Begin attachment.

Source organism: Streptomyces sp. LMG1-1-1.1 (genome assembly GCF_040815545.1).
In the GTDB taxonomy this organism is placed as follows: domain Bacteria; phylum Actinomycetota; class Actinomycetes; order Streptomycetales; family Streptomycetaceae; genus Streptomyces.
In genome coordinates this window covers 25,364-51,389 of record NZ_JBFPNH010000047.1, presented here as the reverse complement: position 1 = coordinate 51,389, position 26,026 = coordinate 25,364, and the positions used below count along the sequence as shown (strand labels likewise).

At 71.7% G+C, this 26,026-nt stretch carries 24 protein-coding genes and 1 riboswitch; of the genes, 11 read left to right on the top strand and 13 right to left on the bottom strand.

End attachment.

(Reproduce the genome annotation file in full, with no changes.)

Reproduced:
Source organism: Streptomyces sp. LMG1-1-1.1 (genome assembly GCF_040815545.1).
In the GTDB taxonomy this organism is placed as follows: domain Bacteria; phylum Actinomycetota; class Actinomycetes; order Streptomycetales; family Streptomycetaceae; genus Streptomyces.
In genome coordinates this window covers 25,364-51,389 of record NZ_JBFPNH010000047.1, presented here as the reverse complement: position 1 = coordinate 51,389, position 26,026 = coordinate 25,364, and the positions used below count along the sequence as shown (strand labels likewise).

At 71.7% G+C, this 26,026-nt stretch carries 24 protein-coding genes and 1 riboswitch; of the genes, 11 read left to right on the top strand and 13 right to left on the bottom strand.